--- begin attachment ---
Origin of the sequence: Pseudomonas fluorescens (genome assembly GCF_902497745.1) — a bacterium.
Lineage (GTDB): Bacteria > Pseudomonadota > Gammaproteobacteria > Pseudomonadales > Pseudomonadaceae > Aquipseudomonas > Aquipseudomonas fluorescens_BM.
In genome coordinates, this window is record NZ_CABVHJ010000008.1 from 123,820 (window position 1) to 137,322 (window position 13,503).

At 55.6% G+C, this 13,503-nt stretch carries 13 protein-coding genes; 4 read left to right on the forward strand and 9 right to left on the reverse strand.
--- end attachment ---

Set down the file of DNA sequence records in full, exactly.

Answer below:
Origin of the sequence: Pseudomonas fluorescens (genome assembly GCF_902497745.1) — a bacterium.
Lineage (GTDB): Bacteria > Pseudomonadota > Gammaproteobacteria > Pseudomonadales > Pseudomonadaceae > Aquipseudomonas > Aquipseudomonas fluorescens_BM.
In genome coordinates, this window is record NZ_CABVHJ010000008.1 from 123,820 (window position 1) to 137,322 (window position 13,503).

At 55.6% G+C, this 13,503-nt stretch carries 13 protein-coding genes; 4 read left to right on the forward strand and 9 right to left on the reverse strand.